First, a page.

I think the alternate idea of “wild” suggested here by others very closely echoes the ABA’s definition of “established” when adding introduced birds to the ABA checklist, and this same debate happens on bird sites all the time. For competitive bird “listers”, a bird is only considered “countable” if it’s part of a self-sustaining population that does not require human interaction to survive. For example, Monk Parakeets from established populations in New York City and Chicago are not “countable” by ABA standards because their populations only persist because of the human cities they inhabit, and the climate of the region, sans humans, would not permit their existence. Technically a vagrant individual Monk Parakeet from Florida that ended up in NYC would be “countable” though, as it comes from an established population that requires no continuous human intervention; it just strayed into an unacceptable climate as an individual. For a long time (maybe still?) Whooping Cranes from the migratory central flyway population were considered “countable” but the non-migratory Florida ones were “not countable” because their population was still considered dependent on human intervention as it established itself. California Condor was considered a “Code 6” bird, i.e. extinct in the wild, even when wild condors were re-introduced into the wild and began breeding, because the population was not adequately self-sustaining yet. The list goes on and on…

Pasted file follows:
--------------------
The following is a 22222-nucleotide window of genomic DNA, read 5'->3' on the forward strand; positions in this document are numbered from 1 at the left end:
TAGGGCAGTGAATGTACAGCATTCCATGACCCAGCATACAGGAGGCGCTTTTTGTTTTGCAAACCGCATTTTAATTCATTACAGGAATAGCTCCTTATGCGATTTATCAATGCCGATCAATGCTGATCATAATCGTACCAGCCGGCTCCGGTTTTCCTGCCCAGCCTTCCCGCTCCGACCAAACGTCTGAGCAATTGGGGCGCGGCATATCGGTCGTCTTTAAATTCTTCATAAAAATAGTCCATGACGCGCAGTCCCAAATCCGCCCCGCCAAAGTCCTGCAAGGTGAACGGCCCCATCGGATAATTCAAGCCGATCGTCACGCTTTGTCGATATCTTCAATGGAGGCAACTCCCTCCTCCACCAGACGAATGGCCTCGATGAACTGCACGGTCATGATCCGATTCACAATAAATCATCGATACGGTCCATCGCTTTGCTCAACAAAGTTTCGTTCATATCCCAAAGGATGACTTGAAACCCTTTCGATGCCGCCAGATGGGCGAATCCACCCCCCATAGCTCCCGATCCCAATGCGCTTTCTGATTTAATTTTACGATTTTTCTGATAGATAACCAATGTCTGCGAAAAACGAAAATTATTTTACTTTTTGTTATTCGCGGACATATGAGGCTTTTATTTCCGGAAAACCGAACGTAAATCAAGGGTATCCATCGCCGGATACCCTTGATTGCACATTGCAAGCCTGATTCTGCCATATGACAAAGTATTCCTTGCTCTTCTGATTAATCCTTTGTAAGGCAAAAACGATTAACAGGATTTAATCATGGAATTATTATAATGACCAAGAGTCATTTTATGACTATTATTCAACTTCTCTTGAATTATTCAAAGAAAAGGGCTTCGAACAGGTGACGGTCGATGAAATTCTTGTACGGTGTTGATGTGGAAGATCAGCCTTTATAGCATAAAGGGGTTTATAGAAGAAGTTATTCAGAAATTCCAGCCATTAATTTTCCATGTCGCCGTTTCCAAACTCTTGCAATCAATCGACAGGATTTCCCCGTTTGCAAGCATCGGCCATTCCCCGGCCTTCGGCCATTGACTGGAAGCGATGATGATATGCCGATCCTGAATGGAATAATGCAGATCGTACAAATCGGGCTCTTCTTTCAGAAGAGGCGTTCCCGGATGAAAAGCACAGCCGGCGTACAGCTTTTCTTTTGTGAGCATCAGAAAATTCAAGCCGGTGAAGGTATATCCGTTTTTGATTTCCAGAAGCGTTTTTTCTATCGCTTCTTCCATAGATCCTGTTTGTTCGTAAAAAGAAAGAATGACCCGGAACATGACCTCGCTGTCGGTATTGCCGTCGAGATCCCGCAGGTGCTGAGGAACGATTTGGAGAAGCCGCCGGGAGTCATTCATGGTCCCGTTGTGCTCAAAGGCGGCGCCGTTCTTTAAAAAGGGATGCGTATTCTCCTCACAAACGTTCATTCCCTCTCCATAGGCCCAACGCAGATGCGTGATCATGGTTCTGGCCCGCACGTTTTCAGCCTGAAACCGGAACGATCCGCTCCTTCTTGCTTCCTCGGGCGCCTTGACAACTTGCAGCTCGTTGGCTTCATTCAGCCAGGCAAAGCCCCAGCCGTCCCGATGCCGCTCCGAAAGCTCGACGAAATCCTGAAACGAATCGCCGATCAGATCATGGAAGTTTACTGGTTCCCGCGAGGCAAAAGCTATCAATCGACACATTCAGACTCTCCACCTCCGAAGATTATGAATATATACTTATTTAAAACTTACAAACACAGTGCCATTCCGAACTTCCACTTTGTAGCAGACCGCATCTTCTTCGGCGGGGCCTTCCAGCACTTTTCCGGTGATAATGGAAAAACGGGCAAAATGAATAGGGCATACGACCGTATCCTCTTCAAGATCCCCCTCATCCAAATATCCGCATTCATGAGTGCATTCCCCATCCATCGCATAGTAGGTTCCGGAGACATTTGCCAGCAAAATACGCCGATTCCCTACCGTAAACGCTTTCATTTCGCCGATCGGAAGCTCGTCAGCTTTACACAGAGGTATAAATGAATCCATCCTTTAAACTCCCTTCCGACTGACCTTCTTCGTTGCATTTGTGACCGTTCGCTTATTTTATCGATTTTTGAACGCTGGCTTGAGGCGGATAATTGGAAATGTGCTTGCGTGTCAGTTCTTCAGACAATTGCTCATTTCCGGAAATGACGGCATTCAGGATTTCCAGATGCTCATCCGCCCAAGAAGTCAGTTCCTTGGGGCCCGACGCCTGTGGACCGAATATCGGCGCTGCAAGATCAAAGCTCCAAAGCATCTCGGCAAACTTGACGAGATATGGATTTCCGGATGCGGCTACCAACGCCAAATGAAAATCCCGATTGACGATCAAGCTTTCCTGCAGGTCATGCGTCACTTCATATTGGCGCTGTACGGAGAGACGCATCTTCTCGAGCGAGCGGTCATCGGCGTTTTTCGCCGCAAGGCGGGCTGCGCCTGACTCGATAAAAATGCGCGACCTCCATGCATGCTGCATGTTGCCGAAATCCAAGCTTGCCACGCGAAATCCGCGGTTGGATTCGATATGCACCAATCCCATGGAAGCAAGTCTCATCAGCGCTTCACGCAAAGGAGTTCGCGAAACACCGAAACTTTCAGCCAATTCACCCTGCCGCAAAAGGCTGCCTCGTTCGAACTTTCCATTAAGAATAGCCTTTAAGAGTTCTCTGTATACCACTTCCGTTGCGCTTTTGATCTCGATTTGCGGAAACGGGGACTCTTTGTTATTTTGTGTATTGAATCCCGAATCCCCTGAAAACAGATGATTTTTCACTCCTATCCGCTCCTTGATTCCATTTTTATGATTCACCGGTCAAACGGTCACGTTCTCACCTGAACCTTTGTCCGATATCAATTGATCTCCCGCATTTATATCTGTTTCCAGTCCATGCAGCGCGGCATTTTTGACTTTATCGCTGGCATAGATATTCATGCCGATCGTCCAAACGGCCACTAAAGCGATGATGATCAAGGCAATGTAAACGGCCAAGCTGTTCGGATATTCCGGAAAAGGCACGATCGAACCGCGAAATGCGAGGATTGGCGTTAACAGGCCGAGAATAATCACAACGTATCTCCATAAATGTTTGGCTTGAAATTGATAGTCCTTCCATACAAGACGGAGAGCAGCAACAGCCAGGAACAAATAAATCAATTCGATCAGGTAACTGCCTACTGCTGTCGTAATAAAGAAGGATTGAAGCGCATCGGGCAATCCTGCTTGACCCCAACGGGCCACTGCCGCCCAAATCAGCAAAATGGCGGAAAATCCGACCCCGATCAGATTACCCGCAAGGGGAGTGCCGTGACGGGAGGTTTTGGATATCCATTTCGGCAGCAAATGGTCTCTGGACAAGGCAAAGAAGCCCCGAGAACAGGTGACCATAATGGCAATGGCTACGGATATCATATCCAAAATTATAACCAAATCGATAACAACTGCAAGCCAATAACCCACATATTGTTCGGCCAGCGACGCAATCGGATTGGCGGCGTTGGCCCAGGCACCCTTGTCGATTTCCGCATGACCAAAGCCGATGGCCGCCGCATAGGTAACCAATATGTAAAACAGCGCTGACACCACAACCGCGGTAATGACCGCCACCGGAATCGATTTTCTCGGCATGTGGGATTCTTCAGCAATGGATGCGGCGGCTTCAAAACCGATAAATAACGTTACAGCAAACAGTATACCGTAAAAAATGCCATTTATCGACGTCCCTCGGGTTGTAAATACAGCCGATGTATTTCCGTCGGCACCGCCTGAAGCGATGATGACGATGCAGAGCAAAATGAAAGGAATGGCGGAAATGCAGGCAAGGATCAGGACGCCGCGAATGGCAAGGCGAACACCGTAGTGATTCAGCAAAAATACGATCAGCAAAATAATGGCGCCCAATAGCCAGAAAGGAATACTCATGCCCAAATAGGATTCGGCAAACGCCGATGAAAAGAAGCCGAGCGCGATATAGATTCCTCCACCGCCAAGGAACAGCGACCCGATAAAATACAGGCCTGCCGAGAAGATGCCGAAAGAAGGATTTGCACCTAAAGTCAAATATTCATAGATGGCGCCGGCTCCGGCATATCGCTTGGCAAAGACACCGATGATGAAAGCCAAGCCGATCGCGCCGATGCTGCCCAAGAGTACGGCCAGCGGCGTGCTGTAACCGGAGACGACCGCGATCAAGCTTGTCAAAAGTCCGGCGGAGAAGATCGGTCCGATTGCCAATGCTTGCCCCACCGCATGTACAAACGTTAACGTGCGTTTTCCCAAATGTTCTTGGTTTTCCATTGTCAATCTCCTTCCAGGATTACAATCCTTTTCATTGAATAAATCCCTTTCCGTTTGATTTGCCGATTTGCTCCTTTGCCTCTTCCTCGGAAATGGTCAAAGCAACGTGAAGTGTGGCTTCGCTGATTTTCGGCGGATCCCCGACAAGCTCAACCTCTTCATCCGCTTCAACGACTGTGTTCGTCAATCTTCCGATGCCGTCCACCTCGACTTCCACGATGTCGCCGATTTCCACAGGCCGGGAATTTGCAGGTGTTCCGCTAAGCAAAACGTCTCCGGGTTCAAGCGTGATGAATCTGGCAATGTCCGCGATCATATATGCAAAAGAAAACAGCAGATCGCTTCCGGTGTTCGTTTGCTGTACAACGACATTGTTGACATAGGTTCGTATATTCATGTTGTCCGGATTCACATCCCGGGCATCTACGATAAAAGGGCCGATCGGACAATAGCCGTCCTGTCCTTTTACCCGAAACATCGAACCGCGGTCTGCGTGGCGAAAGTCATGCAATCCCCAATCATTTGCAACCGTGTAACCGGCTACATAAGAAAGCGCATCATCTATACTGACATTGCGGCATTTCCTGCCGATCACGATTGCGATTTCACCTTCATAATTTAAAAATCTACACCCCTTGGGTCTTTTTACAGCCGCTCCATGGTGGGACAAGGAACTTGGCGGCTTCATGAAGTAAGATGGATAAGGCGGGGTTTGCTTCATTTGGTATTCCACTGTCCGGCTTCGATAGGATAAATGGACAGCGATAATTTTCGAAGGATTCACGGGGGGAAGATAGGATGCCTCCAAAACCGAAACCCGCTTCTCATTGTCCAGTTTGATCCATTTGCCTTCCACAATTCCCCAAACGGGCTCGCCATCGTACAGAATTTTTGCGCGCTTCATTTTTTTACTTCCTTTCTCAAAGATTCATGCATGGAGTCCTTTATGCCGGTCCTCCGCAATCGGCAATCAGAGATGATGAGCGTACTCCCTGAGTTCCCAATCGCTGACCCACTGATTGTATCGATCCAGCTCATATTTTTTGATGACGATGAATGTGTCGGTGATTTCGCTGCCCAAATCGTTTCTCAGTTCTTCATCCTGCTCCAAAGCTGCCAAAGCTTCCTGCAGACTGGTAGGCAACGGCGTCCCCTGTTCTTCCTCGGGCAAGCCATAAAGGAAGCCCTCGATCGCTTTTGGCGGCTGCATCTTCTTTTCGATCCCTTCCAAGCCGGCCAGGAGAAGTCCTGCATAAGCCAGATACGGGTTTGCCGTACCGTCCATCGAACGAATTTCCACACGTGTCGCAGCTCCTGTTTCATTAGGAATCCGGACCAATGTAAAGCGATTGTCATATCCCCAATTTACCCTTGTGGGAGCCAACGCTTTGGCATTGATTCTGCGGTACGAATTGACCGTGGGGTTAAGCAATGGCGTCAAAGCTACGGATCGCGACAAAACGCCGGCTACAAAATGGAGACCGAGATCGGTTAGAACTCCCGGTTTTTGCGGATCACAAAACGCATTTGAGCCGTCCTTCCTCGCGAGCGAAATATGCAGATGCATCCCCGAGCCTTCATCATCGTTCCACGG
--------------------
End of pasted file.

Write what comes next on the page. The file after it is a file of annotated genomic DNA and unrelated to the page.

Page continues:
My understanding though is that iNat’s wild/captive rules do not recognize any of these “establishment” distinctions that are such a huge part of hardcore bird-listers’ rules. But I see why someone coming from that world would think “cats only persist here due to a human city, so they don’t ‘count’”. If cats were birds and this were an ABA forum, they’d be absolutely right about that. It’s just not what iNat’s “Wild” means. (if it were, someone would have to mark my non-ABA-countable Whoopers as Captive: :O


Monk Parakeets in NYC and Chicago actually are countable by ABA standards: